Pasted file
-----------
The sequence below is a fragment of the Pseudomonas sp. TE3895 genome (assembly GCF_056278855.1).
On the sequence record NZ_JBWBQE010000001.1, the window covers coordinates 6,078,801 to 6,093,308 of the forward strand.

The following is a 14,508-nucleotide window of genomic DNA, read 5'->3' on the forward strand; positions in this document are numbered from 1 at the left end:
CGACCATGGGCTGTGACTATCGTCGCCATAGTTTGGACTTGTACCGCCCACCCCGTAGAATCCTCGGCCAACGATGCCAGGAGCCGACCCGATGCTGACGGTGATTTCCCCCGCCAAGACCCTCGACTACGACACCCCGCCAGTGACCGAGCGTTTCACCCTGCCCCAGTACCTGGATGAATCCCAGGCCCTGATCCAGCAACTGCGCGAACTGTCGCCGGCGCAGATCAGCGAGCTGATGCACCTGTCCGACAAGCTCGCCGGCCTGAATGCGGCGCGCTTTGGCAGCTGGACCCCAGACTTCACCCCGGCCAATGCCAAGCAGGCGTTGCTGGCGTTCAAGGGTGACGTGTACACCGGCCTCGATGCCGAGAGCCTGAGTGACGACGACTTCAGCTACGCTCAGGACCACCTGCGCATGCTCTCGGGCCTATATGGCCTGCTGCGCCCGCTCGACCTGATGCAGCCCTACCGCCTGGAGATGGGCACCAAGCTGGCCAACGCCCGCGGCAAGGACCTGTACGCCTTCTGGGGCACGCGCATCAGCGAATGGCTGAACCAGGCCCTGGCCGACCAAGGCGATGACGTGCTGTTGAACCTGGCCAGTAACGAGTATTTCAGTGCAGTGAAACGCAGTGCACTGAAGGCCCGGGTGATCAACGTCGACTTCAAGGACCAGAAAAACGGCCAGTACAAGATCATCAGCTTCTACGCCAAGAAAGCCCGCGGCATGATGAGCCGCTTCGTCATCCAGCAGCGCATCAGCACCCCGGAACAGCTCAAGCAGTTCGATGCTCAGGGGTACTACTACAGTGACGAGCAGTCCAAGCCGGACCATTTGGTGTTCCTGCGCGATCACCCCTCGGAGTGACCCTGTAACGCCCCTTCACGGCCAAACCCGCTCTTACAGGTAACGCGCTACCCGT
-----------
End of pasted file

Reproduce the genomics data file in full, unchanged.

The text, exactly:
The sequence below is a fragment of the Pseudomonas sp. TE3895 genome (assembly GCF_056278855.1).
On the sequence record NZ_JBWBQE010000001.1, the window covers coordinates 6,078,801 to 6,093,308 of the forward strand.

The following is a 14,508-nucleotide window of genomic DNA, read 5'->3' on the forward strand; positions in this document are numbered from 1 at the left end:
CGACCATGGGCTGTGACTATCGTCGCCATAGTTTGGACTTGTACCGCCCACCCCGTAGAATCCTCGGCCAACGATGCCAGGAGCCGACCCGATGCTGACGGTGATTTCCCCCGCCAAGACCCTCGACTACGACACCCCGCCAGTGACCGAGCGTTTCACCCTGCCCCAGTACCTGGATGAATCCCAGGCCCTGATCCAGCAACTGCGCGAACTGTCGCCGGCGCAGATCAGCGAGCTGATGCACCTGTCCGACAAGCTCGCCGGCCTGAATGCGGCGCGCTTTGGCAGCTGGACCCCAGACTTCACCCCGGCCAATGCCAAGCAGGCGTTGCTGGCGTTCAAGGGTGACGTGTACACCGGCCTCGATGCCGAGAGCCTGAGTGACGACGACTTCAGCTACGCTCAGGACCACCTGCGCATGCTCTCGGGCCTATATGGCCTGCTGCGCCCGCTCGACCTGATGCAGCCCTACCGCCTGGAGATGGGCACCAAGCTGGCCAACGCCCGCGGCAAGGACCTGTACGCCTTCTGGGGCACGCGCATCAGCGAATGGCTGAACCAGGCCCTGGCCGACCAAGGCGATGACGTGCTGTTGAACCTGGCCAGTAACGAGTATTTCAGTGCAGTGAAACGCAGTGCACTGAAGGCCCGGGTGATCAACGTCGACTTCAAGGACCAGAAAAACGGCCAGTACAAGATCATCAGCTTCTACGCCAAGAAAGCCCGCGGCATGATGAGCCGCTTCGTCATCCAGCAGCGCATCAGCACCCCGGAACAGCTCAAGCAGTTCGATGCTCAGGGGTACTACTACAGTGACGAGCAGTCCAAGCCGGACCATTTGGTGTTCCTGCGCGATCACCCCTCGGAGTGACCCTGTAACGCCCCTTCACGGCCAAACCCGCTCTTACAGGTAACGCGCTACCCGT